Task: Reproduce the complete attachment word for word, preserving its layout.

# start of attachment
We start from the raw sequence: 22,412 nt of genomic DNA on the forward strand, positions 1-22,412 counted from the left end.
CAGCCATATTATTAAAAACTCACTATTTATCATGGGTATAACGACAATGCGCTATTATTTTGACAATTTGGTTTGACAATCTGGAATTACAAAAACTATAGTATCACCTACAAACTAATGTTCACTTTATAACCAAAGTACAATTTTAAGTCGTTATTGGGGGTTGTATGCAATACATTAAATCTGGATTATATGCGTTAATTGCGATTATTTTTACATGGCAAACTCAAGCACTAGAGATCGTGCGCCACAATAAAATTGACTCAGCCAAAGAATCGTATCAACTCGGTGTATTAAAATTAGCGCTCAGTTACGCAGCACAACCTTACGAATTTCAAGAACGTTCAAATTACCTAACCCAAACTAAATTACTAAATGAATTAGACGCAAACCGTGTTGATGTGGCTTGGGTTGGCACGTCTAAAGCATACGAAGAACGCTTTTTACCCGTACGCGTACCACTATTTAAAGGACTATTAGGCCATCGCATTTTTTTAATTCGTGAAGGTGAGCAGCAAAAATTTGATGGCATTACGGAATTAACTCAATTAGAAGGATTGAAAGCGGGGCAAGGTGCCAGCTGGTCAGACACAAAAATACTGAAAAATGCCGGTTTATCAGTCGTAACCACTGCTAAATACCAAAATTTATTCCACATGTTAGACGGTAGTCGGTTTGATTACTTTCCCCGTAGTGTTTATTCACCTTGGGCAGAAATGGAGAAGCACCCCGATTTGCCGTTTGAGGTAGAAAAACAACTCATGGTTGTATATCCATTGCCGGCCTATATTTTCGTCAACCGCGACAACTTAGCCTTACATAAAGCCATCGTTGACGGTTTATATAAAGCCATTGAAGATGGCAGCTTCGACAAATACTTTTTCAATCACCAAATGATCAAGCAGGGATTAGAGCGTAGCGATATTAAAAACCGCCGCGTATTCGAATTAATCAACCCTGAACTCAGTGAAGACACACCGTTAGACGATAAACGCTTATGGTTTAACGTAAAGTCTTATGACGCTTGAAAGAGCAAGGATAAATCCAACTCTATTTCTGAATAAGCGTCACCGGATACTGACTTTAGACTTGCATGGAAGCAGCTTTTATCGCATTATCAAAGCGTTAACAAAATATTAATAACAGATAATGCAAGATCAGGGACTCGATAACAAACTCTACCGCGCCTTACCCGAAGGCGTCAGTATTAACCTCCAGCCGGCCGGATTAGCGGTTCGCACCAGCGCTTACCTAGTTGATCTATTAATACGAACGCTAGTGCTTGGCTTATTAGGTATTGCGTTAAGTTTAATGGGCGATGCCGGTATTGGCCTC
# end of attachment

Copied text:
We start from the raw sequence: 22,412 nt of genomic DNA on the forward strand, positions 1-22,412 counted from the left end.
CAGCCATATTATTAAAAACTCACTATTTATCATGGGTATAACGACAATGCGCTATTATTTTGACAATTTGGTTTGACAATCTGGAATTACAAAAACTATAGTATCACCTACAAACTAATGTTCACTTTATAACCAAAGTACAATTTTAAGTCGTTATTGGGGGTTGTATGCAATACATTAAATCTGGATTATATGCGTTAATTGCGATTATTTTTACATGGCAAACTCAAGCACTAGAGATCGTGCGCCACAATAAAATTGACTCAGCCAAAGAATCGTATCAACTCGGTGTATTAAAATTAGCGCTCAGTTACGCAGCACAACCTTACGAATTTCAAGAACGTTCAAATTACCTAACCCAAACTAAATTACTAAATGAATTAGACGCAAACCGTGTTGATGTGGCTTGGGTTGGCACGTCTAAAGCATACGAAGAACGCTTTTTACCCGTACGCGTACCACTATTTAAAGGACTATTAGGCCATCGCATTTTTTTAATTCGTGAAGGTGAGCAGCAAAAATTTGATGGCATTACGGAATTAACTCAATTAGAAGGATTGAAAGCGGGGCAAGGTGCCAGCTGGTCAGACACAAAAATACTGAAAAATGCCGGTTTATCAGTCGTAACCACTGCTAAATACCAAAATTTATTCCACATGTTAGACGGTAGTCGGTTTGATTACTTTCCCCGTAGTGTTTATTCACCTTGGGCAGAAATGGAGAAGCACCCCGATTTGCCGTTTGAGGTAGAAAAACAACTCATGGTTGTATATCCATTGCCGGCCTATATTTTCGTCAACCGCGACAACTTAGCCTTACATAAAGCCATCGTTGACGGTTTATATAAAGCCATTGAAGATGGCAGCTTCGACAAATACTTTTTCAATCACCAAATGATCAAGCAGGGATTAGAGCGTAGCGATATTAAAAACCGCCGCGTATTCGAATTAATCAACCCTGAACTCAGTGAAGACACACCGTTAGACGATAAACGCTTATGGTTTAACGTAAAGTCTTATGACGCTTGAAAGAGCAAGGATAAATCCAACTCTATTTCTGAATAAGCGTCACCGGATACTGACTTTAGACTTGCATGGAAGCAGCTTTTATCGCATTATCAAAGCGTTAACAAAATATTAATAACAGATAATGCAAGATCAGGGACTCGATAACAAACTCTACCGCGCCTTACCCGAAGGCGTCAGTATTAACCTCCAGCCGGCCGGATTAGCGGTTCGCACCAGCGCTTACCTAGTTGATCTATTAATACGAACGCTAGTGCTTGGCTTATTAGGTATTGCGTTAAGTTTAATGGGCGATGCCGGTATTGGCCTC